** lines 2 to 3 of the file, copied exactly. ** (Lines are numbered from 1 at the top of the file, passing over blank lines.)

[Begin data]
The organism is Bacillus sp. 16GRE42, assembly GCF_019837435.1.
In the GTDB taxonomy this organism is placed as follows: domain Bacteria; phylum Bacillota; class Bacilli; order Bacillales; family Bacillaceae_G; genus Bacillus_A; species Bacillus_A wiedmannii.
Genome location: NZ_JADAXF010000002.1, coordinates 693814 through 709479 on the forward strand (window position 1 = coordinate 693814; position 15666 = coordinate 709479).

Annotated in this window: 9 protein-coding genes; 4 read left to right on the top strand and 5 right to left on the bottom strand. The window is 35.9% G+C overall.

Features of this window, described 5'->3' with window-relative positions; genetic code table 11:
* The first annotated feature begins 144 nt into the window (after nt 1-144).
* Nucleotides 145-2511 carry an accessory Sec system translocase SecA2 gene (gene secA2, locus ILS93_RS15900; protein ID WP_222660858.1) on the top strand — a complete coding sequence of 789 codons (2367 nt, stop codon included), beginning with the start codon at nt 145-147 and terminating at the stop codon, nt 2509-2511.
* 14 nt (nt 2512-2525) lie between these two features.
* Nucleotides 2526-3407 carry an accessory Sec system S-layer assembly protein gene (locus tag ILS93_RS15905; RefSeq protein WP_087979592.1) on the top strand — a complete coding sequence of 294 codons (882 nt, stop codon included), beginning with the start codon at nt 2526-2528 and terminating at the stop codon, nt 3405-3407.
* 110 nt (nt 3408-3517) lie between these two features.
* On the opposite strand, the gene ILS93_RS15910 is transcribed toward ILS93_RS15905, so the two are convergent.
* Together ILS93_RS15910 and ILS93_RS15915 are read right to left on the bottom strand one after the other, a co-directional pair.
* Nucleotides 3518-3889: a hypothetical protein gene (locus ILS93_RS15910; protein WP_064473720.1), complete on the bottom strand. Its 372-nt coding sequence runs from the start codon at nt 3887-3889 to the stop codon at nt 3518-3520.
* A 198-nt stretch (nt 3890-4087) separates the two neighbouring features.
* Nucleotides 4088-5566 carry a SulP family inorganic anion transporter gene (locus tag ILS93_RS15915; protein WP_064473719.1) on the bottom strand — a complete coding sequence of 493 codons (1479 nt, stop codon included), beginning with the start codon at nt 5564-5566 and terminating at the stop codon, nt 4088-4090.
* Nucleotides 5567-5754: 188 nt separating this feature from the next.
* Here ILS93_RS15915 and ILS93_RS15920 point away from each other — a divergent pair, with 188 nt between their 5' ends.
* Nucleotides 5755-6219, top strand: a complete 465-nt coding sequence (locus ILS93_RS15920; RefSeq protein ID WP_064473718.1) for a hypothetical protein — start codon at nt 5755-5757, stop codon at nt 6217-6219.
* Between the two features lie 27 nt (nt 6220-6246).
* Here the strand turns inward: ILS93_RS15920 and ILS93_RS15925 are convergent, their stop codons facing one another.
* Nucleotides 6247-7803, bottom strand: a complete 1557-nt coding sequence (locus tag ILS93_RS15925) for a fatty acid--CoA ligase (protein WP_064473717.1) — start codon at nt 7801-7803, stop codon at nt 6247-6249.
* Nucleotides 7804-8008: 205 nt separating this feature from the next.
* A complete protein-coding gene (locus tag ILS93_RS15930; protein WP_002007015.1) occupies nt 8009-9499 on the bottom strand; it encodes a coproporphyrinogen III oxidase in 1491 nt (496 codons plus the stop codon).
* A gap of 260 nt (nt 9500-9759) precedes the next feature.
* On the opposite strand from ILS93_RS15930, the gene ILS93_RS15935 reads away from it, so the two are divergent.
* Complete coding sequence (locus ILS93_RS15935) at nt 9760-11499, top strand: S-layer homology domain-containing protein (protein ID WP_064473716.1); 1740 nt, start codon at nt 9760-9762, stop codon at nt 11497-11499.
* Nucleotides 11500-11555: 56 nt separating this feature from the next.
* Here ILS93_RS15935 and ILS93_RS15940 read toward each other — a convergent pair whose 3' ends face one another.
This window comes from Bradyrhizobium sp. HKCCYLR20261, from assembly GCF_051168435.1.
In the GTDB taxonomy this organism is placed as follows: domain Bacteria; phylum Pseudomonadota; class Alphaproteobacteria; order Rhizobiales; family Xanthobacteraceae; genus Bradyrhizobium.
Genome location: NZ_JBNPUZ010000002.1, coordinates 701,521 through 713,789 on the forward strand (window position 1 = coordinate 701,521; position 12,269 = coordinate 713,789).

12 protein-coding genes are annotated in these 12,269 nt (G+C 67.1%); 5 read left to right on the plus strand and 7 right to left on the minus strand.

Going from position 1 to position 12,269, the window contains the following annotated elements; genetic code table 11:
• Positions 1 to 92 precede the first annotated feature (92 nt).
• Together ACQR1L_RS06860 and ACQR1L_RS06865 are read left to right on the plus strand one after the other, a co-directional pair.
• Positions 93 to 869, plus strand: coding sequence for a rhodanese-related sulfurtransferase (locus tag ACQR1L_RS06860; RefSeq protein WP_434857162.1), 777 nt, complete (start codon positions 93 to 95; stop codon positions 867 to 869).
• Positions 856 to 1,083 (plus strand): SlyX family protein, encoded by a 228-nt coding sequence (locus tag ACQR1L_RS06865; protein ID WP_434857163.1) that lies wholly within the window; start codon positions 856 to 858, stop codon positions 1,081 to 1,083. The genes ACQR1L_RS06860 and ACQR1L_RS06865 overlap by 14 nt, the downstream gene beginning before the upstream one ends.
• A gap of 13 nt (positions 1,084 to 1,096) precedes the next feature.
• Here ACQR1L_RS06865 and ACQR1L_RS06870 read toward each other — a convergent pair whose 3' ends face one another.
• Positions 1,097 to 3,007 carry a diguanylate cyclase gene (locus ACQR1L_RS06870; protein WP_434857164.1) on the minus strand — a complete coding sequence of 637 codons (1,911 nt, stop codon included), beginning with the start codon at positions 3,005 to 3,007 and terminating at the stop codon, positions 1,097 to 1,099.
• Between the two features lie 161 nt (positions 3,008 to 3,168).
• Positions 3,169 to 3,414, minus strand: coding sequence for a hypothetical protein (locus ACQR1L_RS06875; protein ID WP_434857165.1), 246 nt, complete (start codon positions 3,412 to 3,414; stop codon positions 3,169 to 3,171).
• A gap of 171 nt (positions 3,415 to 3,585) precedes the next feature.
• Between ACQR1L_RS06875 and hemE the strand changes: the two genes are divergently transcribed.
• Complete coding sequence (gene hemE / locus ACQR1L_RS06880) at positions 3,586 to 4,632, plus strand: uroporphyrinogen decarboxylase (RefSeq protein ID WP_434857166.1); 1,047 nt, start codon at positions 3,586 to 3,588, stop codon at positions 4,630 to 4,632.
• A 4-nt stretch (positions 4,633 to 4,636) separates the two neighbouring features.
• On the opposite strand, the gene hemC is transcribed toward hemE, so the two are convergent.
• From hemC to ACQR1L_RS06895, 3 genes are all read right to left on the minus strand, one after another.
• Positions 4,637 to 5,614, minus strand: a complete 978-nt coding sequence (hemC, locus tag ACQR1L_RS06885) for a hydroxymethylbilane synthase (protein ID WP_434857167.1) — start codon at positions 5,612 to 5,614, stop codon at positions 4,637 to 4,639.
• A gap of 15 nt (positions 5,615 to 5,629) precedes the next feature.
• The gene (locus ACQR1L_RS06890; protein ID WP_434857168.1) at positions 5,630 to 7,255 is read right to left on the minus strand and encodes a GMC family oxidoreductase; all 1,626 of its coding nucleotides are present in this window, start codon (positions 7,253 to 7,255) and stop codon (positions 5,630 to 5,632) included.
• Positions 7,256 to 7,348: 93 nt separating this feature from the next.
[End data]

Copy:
In the GTDB taxonomy this organism is placed as follows: domain Bacteria; phylum Bacillota; class Bacilli; order Bacillales; family Bacillaceae_G; genus Bacillus_A; species Bacillus_A wiedmannii.
Genome location: NZ_JADAXF010000002.1, coordinates 693814 through 709479 on the forward strand (window position 1 = coordinate 693814; position 15666 = coordinate 709479).